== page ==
There’s no point in resisting it — we have to admit that we live in a world where Oscar-winning actors with actual acting chops gladly appear in movies based on comic books (or “graphic novels” if they want to sound classier) to establish their movie-star bones. It’s not that there’s anything inherently bad about drawing-based literature; certainly Frank Miller is the literary superior to Suzanne Collins or Stephenie Meyer, and don’t even get me started on E.L. James. But just the trigger-words “comic-book movie” suggest a two-dimensionality; it’s as if the books aren’t works in and of themselves, but storyboards waiting for a movie to be filmed around them. You sense many filmmakers don’t feel the need to “add to,” but to “cleave to:” The action scenes have been drawn, might as well shoot them.

The fight stagings in Atomic Blonde, which comes out Friday with (Oscar-winner) Charlize Theron as the putatively title character (nobody ever calls here that, nor does it make actual nuclear sense), are competently if not expertly executed: a level above cheesy chop-socky, not as viscerally fluid as Paul Greengrass manages (though it bears mentioning that the director, David Leitch, has mostly worked as a stuntman, including several Bourne films). And the plot — a Cold War thriller set in Berlin just before the wall comes down, with an MI6 agent (Theron) sent to retrieve “the list,” a catalogue of undercover agents, before it falls into the hands of the Commies (a classic McGuffin if ever there was one) — has a kind of retro appeal. In fact, hands-down the best thing about the film is its setting, and the reminder of how bitchin’ the music of the late ’80s/early ’90s was.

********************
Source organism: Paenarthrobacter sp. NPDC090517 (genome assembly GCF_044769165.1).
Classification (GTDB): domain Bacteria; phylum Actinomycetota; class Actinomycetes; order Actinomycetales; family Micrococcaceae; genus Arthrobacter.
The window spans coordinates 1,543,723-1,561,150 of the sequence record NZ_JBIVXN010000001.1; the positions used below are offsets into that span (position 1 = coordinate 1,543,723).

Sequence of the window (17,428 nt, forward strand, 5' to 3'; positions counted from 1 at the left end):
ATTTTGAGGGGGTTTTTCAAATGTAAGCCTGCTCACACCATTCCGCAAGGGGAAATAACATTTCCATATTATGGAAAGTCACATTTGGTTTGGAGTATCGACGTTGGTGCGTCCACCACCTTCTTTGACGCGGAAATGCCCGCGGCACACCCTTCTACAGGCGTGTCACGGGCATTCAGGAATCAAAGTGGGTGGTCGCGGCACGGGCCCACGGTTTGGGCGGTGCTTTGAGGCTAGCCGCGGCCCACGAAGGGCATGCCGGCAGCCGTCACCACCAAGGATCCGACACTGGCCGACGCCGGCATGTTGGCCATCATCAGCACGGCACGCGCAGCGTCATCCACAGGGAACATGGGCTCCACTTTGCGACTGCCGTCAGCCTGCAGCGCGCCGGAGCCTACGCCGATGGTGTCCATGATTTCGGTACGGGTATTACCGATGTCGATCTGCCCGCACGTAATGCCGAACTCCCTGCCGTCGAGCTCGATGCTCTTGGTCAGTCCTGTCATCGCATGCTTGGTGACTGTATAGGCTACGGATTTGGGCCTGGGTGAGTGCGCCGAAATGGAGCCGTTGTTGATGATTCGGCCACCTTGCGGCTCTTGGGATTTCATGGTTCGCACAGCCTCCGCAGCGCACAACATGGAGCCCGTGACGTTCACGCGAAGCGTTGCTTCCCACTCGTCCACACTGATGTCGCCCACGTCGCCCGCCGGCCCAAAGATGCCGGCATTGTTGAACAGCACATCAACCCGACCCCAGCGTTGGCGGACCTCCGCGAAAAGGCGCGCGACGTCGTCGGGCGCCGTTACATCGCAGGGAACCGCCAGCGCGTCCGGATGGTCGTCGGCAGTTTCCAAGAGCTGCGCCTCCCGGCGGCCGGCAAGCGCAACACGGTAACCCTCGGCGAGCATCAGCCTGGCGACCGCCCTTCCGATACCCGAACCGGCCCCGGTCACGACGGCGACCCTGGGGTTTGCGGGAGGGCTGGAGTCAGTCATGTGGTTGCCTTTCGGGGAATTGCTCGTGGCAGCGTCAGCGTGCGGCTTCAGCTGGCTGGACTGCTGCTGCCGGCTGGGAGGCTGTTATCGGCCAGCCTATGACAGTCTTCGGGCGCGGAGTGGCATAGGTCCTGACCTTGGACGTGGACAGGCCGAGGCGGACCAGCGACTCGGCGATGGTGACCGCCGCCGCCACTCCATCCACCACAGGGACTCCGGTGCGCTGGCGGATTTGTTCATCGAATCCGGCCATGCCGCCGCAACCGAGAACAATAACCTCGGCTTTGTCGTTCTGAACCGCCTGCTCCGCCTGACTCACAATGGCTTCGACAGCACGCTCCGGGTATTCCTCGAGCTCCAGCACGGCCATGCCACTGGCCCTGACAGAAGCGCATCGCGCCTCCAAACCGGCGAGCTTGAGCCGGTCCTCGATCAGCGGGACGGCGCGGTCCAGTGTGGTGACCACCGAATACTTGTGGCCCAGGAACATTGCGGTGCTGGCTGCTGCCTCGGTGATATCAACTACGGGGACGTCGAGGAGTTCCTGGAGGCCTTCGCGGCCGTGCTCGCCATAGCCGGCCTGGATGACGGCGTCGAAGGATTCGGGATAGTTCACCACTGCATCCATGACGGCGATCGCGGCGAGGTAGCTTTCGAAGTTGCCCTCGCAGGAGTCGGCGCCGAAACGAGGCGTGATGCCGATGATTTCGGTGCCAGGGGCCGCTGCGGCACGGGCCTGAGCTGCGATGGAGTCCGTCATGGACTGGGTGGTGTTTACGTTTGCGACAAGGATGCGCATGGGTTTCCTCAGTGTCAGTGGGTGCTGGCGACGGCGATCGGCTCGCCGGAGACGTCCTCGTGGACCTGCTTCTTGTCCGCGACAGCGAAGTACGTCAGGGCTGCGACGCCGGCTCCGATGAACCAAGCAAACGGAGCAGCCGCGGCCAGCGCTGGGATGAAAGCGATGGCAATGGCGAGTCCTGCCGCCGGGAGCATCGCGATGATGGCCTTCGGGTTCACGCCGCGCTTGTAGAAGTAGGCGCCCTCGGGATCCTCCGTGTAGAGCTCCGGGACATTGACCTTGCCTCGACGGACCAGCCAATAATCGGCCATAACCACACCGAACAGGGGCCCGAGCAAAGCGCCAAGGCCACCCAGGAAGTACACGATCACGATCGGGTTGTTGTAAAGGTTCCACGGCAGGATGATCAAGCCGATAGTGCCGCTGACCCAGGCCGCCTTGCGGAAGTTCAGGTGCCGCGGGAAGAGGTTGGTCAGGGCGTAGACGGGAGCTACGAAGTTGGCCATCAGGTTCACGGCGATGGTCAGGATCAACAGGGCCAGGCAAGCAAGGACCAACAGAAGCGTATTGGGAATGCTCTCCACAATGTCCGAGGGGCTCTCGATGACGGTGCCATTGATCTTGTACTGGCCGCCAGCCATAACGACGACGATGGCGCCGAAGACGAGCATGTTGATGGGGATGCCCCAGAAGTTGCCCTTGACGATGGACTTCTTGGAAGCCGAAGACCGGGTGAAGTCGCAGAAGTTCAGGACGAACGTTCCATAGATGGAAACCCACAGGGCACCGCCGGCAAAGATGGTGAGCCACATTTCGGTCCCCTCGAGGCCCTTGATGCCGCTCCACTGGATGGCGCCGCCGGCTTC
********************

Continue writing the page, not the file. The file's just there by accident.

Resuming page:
But the details that make it a real movie, a narrative you can get behind with characters you understand, are lacking. The story hops around like a frog from lily pad to lily pad, from character to character, set piece to set piece, with no real understanding or even care for what happens next or why. Theron’s character is supposed to be undercover, but is “made” before she leaves the airport. She spends the rest of the movie walking between East and West Berlin as a tall, platinum bombshell, yet no one can find her, even though her apartment is bugged and there’s a double agent stalking her (if you can’t figure out who that is within the first 10 minutes, it’s only because it seems too obvious). Sure, it’s a summer action film — “don’t be so critical” people like to say. But hey, why not hold the filmmakers to a minimum standard of sensibility? War for the Planet of the Apes does it with monkeys; can’t we ask as much of Charlize?

One of the puzzling aspects is the casting itself. For all her kick-assery, Theron seems to best a lot of much bigger men physically completely out of proportion with her frame and the absence of a golden lasso. Until everyone shoots at her in an extended chase/face-off sequence, no one shoots at her, preferring garrotes, knives and insults. (“I’m gonna kill you, bitch!” one villain smirks, second before she runs a corkscrew threw his trachea; “Am I still a bitch?” she comes back…  uh, yeah, definitely!) Even the appreciative preview audience laughed as some of the will-not-die moments. Theron also has a nearly expressionless face between her eyes and lower lip, as if Botox was handed out for free 30 year ago. And James McAvoy is horribly miscast as a weaselly spy who has gone native; he is too Michael J. Fox, to play that kind of hardened predator.

Still, when Atomic Blonde isn’t going through the motions, it does score a few points — for the aforementioned soundtrack, but also the frank lesbian relationship between Theron and a French spy, played by Sofia Boutella (The Mummy). The film does not use the relationship as heteromale fantasy not as a gimmick nor even as a statement, but as a plausible complication of spy life. It’s the most interesting part of the film and would have made a better focus … if only the storyboards didn’t stand in the way.

Two and a half stars.